A 260% increase in stoned driving by youth since 2017. A 15% increase in kids 15 and younger in past-month marijuana use. A quintupling in kids dabbing high-potency concentrates. These are just a few highlights of another disconcerting report released last Monday by the Colorado Department of Health and Environment. This year’s Healthy Kids Colorado Survey, the fourth installment since Colorado voters legalized marijuana in 2012, should wake up our legislature to the recklessness of the largely unregulated marijuana industry in our state.
Over the past six years, scrutinizing the marijuana industry has become a heresy. Because of this, our state has suffered.
There are no caps on the potency of marijuana, no serious attempts to address our raging illicit market, and of course, there is no real action to address the lack of diversity in the industry. The alarm caused by this new report, however, may change this.
Last Monday, Colorado House Speaker Alec Garnett tweeted his concern about “discouraging data” from the latest Healthy Kids survey, which indicated a 50% increase in youth dabbing marijuana, large increases in THC vaping, and beyond. This is a promising sign for public health officials and parents in our state who have begged for something to be done to rein in an industry selling products our teens say is easier than ever to obtain.
Why should we care at all about marijuana use? All of the latest research indicates troubling links between marijuana use and severe mental illness, particularly among youth. One study found daily users of lower-strength marijuana are about three times more likely to develop diagnoses such as psychosis and schizophrenia. Daily use of the ultra-potent products, such as dabs, edibles, and vaping oils that Colorado youth are using more than ever were five times more likely.
Though it is not widely known, the National Academies of Sciences and other scientific bodies have analyzed the over 20,000 research studies done on marijuana and have found a host of mental, IQ, lung, and other physical harms. To add insult to injury, these studies barely scratch the surface of what we are dealing with today since they mostly analyze the weaker marijuana of the past. If the risks of “weak” pot are this serious, what are these highly potent dabs doing to our youth? And isn’t the industry supposed to be keeping them out of kids’ hands?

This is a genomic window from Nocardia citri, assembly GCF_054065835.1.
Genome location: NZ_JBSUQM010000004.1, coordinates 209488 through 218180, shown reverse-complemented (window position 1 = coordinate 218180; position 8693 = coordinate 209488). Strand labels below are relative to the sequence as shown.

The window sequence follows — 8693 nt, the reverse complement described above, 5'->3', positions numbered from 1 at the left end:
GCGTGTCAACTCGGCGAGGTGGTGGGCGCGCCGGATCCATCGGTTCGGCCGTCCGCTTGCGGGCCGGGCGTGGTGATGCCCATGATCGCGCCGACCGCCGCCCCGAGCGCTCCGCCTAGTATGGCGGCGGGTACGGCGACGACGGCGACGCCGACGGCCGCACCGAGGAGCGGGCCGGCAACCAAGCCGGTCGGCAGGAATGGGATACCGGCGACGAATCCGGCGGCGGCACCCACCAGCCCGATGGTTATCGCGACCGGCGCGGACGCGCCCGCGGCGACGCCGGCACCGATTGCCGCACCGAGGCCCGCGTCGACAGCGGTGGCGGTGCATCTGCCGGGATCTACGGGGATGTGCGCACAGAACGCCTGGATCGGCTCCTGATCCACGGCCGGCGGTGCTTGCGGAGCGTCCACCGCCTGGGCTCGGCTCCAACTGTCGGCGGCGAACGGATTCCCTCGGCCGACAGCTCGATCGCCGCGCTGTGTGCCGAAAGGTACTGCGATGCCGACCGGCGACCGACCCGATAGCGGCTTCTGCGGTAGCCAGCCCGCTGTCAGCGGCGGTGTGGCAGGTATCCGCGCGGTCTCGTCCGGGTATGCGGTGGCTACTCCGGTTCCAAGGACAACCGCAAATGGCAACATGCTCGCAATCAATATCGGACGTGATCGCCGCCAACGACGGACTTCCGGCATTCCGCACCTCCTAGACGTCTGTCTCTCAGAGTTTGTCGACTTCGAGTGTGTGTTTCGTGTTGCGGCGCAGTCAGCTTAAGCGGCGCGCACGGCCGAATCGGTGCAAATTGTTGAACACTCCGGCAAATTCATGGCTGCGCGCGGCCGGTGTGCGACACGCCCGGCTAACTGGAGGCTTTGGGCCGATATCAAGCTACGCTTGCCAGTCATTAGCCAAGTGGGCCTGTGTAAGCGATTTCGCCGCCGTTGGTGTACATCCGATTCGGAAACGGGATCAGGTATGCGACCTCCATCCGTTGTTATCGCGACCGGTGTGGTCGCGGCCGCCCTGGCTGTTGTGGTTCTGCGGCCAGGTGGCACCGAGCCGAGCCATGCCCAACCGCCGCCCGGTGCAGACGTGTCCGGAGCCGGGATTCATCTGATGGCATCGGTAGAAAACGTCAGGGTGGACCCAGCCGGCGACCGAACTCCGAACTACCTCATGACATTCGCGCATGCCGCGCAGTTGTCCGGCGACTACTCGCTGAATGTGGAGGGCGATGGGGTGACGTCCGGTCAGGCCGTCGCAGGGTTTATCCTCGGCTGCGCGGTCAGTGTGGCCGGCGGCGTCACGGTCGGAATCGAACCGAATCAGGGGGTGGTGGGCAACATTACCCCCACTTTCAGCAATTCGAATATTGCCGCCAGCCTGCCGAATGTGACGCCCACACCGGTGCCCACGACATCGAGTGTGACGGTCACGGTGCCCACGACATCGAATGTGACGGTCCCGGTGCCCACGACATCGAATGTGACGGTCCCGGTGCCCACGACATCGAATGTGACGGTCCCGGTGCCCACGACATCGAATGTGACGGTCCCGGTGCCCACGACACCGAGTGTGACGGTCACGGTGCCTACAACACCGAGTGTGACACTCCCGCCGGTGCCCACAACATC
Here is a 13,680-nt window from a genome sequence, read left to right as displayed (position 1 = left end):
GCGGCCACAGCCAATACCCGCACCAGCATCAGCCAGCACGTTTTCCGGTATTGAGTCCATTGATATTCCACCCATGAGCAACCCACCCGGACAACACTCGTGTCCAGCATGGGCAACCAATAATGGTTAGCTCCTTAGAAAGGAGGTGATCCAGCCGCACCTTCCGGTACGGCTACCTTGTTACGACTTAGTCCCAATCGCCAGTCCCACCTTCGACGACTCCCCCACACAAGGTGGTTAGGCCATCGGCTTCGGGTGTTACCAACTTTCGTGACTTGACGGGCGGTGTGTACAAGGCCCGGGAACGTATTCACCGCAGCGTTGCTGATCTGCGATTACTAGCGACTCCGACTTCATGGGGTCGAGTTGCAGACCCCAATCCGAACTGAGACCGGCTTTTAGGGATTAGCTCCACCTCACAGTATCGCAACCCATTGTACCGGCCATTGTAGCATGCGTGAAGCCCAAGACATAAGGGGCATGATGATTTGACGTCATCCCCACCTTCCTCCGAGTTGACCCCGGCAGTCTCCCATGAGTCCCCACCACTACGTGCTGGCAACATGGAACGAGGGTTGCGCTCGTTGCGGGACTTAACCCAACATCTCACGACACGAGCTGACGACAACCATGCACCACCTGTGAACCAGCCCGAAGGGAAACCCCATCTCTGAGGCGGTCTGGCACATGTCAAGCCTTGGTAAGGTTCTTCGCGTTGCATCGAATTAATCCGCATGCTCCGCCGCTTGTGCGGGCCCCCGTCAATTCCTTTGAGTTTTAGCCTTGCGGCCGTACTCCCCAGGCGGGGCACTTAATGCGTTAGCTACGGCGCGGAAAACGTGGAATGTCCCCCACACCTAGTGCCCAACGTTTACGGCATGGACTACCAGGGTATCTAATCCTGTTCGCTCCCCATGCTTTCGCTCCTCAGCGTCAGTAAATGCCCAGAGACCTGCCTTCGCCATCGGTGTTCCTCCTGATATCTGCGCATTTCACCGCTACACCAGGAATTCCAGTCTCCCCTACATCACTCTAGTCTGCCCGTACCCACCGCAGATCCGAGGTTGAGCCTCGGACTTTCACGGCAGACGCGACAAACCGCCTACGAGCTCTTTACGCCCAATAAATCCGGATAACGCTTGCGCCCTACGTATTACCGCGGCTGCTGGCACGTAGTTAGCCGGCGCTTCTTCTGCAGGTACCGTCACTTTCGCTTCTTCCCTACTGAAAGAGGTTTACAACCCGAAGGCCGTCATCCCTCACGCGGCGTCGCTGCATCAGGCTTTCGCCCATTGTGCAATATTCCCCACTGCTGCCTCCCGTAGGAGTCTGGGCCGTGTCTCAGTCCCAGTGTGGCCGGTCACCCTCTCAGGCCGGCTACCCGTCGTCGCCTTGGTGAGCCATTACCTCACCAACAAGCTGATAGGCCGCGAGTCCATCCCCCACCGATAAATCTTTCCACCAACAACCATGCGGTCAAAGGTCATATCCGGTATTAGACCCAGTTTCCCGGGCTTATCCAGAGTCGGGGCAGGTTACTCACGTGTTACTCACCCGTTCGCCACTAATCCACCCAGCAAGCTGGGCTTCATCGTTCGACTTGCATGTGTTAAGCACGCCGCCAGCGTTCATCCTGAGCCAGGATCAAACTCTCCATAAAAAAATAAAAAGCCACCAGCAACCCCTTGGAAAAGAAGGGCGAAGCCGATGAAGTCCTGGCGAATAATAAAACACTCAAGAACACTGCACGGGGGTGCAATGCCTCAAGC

The pot industry — now heavily invested in by Big Tobacco — has not protected public health or our youth. Colorado was the recipient of a slew of bad headlines in 2018 when Denver Health found that nearly 70 percent of pot shops in Denver were recommending weed to pregnant women. Recently, the state approved a weed brand called “Cookies,” whose signature products are flavored vapes, even as we continue to mitigate the damage caused to our young people through the teen vaping epidemic.
Colorado’s families and public health win when leaders come together from across the aisle to hold predatory industries accountable and regulate them more strictly. I hope Speaker Garnett’s words of concern will lead those in his caucus, along with his friends across the aisle, to a promising 2021 session for Colorado’s youth.
Big changes are necessary. Our kids’ future depends on them.
Luke Niforatos is executive vice president at Smart Approaches to Marijuana.